(American Thinker) -- For nearly three years, federally-licensed firearms dealers (“FFLs”) in southern border states have been badgered by the Bureau of Alcohol, Tobacco, Firearms, and Explosives (“ATF”) to report sales of two or more rifles to the same person during any consecutive five-day period. Purporting to need this information to stop arms trafficking in and out of Mexico, ATF issued so-called “demand letters” to require indefinite reporting of multiple rifle sales by thousands of dealers, treating the independent FFL businessmen as though they were government employees.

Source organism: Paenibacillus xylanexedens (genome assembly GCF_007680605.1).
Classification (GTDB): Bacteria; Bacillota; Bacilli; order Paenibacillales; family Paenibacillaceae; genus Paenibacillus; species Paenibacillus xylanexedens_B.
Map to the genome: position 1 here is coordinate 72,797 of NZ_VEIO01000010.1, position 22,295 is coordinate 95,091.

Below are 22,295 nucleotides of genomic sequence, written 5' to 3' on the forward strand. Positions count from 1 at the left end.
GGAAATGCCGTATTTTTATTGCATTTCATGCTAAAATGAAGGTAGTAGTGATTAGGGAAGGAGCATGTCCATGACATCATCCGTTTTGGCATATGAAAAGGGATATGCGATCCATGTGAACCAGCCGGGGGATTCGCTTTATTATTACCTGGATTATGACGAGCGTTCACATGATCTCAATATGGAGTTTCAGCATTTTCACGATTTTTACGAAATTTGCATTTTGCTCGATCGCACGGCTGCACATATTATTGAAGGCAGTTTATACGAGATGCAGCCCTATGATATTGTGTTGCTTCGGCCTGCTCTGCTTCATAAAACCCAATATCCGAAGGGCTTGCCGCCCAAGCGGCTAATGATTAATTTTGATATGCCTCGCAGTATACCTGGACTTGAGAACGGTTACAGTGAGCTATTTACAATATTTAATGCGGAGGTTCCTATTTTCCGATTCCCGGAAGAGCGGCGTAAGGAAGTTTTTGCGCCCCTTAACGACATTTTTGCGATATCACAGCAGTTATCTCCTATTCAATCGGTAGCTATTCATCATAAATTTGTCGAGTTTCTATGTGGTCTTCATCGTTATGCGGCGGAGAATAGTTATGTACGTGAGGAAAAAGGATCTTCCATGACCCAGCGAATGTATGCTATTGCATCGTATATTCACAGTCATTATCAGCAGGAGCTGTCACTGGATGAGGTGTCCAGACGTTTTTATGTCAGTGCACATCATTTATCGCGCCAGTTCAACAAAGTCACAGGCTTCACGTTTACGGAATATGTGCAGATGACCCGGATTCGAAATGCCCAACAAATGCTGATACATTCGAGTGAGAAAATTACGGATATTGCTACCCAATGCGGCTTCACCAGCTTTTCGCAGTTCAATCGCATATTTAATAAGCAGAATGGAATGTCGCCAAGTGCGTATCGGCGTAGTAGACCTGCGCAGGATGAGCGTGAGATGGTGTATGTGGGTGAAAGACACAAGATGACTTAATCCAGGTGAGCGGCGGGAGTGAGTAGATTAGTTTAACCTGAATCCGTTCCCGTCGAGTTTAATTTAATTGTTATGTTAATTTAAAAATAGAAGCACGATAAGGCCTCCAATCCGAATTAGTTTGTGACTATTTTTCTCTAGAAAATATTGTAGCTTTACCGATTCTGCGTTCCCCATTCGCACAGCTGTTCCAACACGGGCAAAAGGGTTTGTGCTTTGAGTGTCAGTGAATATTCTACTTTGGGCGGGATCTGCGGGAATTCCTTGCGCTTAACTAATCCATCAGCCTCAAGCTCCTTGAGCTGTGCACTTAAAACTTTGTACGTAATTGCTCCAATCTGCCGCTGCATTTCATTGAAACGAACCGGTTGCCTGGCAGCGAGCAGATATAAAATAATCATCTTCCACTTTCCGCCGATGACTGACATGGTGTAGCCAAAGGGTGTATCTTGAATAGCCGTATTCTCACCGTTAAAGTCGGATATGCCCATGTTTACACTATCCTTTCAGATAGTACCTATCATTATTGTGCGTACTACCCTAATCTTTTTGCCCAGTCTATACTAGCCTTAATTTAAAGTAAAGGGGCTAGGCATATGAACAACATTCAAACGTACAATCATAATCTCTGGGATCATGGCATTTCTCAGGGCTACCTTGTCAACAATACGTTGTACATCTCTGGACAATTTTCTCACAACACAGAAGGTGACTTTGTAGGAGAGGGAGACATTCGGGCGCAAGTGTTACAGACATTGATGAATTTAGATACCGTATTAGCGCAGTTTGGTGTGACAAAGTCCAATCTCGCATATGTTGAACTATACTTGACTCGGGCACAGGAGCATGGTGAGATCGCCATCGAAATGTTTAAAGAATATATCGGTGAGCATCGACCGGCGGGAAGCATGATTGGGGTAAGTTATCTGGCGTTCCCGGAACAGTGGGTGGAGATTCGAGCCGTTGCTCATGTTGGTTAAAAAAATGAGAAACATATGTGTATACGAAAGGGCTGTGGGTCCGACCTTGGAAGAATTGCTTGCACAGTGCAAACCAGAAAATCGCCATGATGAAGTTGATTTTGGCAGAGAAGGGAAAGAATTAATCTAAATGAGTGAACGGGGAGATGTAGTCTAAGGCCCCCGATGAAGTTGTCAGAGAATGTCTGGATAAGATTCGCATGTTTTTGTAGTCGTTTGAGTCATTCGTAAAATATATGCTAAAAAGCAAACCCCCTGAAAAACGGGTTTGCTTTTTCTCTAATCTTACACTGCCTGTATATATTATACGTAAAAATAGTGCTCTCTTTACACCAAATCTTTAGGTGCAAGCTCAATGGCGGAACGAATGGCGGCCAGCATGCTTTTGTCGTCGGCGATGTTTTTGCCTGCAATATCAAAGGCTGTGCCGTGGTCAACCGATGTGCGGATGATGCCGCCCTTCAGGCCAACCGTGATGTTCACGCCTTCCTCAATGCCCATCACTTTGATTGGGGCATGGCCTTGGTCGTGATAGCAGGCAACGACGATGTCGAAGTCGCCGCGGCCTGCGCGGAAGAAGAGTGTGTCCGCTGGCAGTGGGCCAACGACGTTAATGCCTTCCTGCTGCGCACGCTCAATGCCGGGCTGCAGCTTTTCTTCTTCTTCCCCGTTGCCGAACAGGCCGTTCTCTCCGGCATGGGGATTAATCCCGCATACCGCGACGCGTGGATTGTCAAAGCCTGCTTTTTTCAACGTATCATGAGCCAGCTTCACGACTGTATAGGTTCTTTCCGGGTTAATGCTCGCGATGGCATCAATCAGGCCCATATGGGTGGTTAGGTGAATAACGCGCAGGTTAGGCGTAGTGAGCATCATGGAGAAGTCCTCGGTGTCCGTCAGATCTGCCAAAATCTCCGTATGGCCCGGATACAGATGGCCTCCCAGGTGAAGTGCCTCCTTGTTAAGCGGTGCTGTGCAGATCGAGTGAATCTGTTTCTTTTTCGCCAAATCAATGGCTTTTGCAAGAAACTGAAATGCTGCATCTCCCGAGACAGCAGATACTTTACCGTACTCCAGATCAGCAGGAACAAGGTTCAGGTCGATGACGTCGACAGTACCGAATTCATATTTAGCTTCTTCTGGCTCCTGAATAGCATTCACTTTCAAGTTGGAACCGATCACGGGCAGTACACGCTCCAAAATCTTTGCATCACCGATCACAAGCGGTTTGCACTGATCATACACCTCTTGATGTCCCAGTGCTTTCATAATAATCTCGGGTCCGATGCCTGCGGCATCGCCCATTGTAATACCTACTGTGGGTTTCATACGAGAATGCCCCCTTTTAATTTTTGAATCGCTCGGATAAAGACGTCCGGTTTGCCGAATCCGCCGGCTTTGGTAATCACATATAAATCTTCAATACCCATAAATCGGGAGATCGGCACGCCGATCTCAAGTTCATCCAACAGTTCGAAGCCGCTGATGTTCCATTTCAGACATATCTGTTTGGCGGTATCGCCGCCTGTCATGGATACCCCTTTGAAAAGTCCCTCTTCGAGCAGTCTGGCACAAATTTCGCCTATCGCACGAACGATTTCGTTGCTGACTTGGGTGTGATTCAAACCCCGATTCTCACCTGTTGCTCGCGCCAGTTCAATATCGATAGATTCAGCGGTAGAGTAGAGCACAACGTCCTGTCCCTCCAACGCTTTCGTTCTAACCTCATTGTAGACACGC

ATF has no authority to require these reports. Although the Gun Control Act of 1968 authorizes ATF to issue demand letters, these were to be issued only when ATF is investigating certain specific buyers or specific FFLs, and this is how they were used for many years. They were not designed to impose a new permanent reporting requirement on dealers.
Moreover, in the Gun Control Act, Congress decided to require reporting only of multiple handgun sales, but not rifle sales. However, instead of taking its case to Congress to change the law and enact legislation requiring reporting on rifle sales, ATF took the law into its own hands.
In 2010, alleging that many of the guns sold by FFLs in the border states of Texas, Arizona, New Mexico, and California were being seized in Mexico, ATF required that every FFL in the border states report all multiple sales of rifles. ATF was challenged on this in court, but the courts sided with the ATF.